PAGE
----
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Tech stocks get hammered at week's end

The major markets close the week lower, with the technology sector bearing the brunt of investors' wrath.

The major markets closed the week lower, with the technology sector bearing the brunt of investors' wrath.

The Nasdaq composite index fell 119.94, or almost 3 percent, to 3,978.41. The Standard & Poor's 500 index dropped 8.01 to 1,494.50.

The Dow Jones industrial average lost 39.22 to close at 11,220.65.

The Dow closed slightly lower from last week. The S&P 500 lost nearly 2 percent, and the Nasdaq fell 6 percent.

"There was a mark up at the end of last month, and I think the market is just surrendering that today," said Todd Clark, head of trading at WR Hambrecht.

Slides in some large technology stocks were the main culprits dragging down the Nasdaq. At the end of regular trading, Intel closed down $2.06 at $65.38. Microsoft dropped 75 cents to $69.31, and WorldCom dipped 63 cents to $29.94. Shares of Cisco Systems closed at $63.88, down $2.38, while Oracle lost $4.63 to finish at $86.56.

"There was a little profit taking and consolidation after a pretty big move," said Richard Cripps, a market strategist at Legg Mason. The Nasdaq rose more than 11 percent in August.

Cripps sees the Nasdaq staying within its present range until after the election. "The market will chop around, but it won't get substantially lower," he said.

However, some analysts think investors should rethink their positions in technology as the slowing economy starts to pinch earnings growth.

According to recent figures compiled by First Call/Thomson Financial, second-quarter earnings in the S&P 500 grew by 21.6 percent from the same quarter in 1999. First Call expects third-quarter earnings growth of 17.2 percent and 15.8 percent in the fourth quarter.

"As growth slows, the sectors you want to be in are the noncyclicals," said Sunil Sharma, a market analyst at Lehman Brothers. Sharma believes that more cyclical industries, including housing construction and automobiles, are most sensitive to cyclical swings.

According to the U.S. government's employment cost index, labor costs rise 4 percent to 5 percent every year. In an effort to offset those increases, many companies try to invest in technology that can reduce staffing levels. Sharma recommended investors consider stocks in companies that manufacture equipment such as routers, components for fiber optics and computer network products.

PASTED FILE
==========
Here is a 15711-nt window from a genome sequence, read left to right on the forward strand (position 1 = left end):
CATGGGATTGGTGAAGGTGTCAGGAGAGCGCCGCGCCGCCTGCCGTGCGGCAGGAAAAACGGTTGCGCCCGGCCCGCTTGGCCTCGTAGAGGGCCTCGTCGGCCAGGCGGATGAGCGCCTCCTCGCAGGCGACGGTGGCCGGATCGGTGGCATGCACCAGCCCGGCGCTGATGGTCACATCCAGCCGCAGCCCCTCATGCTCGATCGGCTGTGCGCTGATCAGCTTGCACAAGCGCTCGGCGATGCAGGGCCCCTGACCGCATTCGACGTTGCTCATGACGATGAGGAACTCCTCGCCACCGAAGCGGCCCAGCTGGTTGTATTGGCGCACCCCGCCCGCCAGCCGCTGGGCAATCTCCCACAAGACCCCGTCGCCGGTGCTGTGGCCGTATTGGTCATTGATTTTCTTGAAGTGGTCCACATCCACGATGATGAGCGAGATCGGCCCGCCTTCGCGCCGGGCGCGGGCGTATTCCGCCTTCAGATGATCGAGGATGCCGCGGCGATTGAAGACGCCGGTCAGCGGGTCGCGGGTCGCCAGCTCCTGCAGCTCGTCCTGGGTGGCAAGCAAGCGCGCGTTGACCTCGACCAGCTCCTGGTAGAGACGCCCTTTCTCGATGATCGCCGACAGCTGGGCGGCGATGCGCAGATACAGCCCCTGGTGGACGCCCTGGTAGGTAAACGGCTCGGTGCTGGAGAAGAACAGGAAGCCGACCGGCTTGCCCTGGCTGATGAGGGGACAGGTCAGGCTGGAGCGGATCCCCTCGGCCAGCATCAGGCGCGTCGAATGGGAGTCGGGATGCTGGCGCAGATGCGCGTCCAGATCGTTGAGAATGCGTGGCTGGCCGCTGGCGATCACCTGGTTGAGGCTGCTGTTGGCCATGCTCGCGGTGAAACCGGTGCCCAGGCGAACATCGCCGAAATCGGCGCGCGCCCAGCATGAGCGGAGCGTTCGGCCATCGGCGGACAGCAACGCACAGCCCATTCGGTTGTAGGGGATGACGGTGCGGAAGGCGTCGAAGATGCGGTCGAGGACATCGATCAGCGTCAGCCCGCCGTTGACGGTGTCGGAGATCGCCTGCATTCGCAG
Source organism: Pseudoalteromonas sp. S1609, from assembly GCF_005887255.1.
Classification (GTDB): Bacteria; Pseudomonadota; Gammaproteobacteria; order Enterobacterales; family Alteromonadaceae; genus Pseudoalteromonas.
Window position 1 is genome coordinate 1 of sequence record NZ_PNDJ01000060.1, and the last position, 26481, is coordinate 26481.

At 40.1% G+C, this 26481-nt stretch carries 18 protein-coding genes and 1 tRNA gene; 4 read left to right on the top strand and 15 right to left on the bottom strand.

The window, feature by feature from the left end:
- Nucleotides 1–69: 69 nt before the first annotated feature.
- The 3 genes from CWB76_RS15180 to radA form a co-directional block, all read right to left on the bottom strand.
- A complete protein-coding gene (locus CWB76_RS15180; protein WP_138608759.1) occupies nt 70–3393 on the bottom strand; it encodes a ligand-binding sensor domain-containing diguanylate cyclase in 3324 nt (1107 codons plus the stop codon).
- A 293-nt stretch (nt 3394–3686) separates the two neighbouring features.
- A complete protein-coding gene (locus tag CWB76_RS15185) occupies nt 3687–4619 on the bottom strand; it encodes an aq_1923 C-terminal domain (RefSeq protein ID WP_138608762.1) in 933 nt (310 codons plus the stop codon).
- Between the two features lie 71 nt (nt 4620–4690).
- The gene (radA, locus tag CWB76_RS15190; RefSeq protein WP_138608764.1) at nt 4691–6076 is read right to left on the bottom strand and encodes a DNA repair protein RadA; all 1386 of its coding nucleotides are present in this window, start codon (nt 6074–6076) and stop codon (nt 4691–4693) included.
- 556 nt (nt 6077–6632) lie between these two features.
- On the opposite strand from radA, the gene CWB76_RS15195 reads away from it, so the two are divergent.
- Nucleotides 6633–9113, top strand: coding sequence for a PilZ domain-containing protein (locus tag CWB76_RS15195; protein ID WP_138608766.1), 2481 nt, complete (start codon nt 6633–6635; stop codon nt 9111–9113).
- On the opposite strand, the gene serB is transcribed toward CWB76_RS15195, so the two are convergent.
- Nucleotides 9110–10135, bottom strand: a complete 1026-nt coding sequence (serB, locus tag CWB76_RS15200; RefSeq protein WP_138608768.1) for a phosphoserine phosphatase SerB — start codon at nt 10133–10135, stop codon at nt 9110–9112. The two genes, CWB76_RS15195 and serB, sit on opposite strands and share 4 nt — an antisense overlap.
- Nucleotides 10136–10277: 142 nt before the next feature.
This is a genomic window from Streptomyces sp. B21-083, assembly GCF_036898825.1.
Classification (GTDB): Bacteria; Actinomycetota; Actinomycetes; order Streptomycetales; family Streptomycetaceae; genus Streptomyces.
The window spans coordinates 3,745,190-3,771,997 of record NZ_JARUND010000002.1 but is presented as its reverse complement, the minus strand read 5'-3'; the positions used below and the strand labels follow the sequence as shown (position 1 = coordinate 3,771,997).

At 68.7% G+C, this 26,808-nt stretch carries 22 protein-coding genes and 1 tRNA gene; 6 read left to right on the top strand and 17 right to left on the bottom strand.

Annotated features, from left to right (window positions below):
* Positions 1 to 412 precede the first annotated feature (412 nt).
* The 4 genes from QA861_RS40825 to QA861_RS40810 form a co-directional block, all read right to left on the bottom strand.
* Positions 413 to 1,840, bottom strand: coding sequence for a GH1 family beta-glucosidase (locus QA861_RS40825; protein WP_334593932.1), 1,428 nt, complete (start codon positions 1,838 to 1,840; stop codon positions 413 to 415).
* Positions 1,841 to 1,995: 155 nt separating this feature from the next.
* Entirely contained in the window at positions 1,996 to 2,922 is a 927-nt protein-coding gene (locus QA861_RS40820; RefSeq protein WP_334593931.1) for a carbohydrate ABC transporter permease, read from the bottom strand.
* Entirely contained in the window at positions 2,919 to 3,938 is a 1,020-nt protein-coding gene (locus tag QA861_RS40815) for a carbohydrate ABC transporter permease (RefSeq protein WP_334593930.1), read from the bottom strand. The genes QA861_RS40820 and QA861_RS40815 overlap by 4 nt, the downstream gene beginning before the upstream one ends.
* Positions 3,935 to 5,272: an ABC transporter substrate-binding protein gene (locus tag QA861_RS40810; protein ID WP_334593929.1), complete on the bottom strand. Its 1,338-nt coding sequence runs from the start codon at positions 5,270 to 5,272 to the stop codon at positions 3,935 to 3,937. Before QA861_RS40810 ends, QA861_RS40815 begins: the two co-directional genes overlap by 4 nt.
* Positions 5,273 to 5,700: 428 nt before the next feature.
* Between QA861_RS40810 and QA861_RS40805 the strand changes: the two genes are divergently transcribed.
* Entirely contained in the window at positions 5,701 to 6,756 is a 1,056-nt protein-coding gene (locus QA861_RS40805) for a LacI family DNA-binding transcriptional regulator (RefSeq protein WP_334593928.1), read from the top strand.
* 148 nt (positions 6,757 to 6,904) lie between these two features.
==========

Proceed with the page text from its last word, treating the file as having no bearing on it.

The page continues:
The CNET tech index lost 94.27 to close at 3,176.61. Losers outpaced winners, with 85 of the 97 stocks in the index falling, 10 rising and two remaining unchanged.

Every one of the 18 sectors tracked by CNET Investor closed lower.

Semiconductor equipment companies blazed the way, shedding about 6 percent, followed by makers of semiconductors and server hardware, which each lost 4 percent. Server hardware makers were the day's largest gainers, climbing a slim 0.6 percent.

The Philadelphia semiconductor index fell 54.54 to 1,039.96, dropping 10 percent from last week. Chip equipment maker KLA-Tencor lost the most, closing down $5.38 at $55.75. Teradyne fell $4.88 to $57.

Among stocks followed in the CNET tech index, PMC-Sierra fell $10.25 to $214.88, while Ciena dropped $15.38 to $199.63.

Internet consulting company Scient bucked the downward trend among competitors in the crowded niche, jumping $6.25, or 30 percent, to $27. William Blair analyst Matthew Litfin boosted his rating of Scient to "strong buy" from "buy."

Litfin predicted the company would beat his earnings estimate by a penny this quarter. Scient will meet analysts' $100 million sales estimate for the fiscal second quarter ending this month, Litfin said, and meet or exceed his per-share profit estimate of 6 cents.

Investors were not as kind to fellow Net consultant Viant, whose stock continued to drop a week after the company announced it would see revenues decline in the third quarter. Viant fell 34 cents to $7.53 at the end of trading, and at one point today set a new 52-week low of $7.38. The stock's 52-week high was $63.56.

Earnings news released after yesterday's close drove down shares of SpeedFam-IPEC, a maker of polishing equipment for semiconductors, based in Chandler, Ariz.

For the first quarter of fiscal 2001, which ended on Sept. 2, the company expects to post a net loss of $7 million to $8 million, or 23 cents to 27 cents a share. Wall Street expected the company to make a profit of 12 cents a share, the consensus estimate of five analysts surveyed by First Call. The stock fell $2.25, or 14 percent, to $13.81.

Earnings jitters also hit Gadzoox Networks, which fell $2.06, or 20 percent, to $8.25. The stock also set a new 52-week low of $7.50 compared to a high of $98. The manufacturer of Fibre Channel equipment for data storage networks said fiscal second-quarter revenue will miss expectations.

Mpower Communications revised its financial forecasts downward for the remainder of the year, which sent its stock sharply lower today. Shares of the competitive local exchange company fell $3.44, nearly 28 percent, to $8.88 on a volume of about 13.8 million shares, more than 30 times the stock's average daily volume.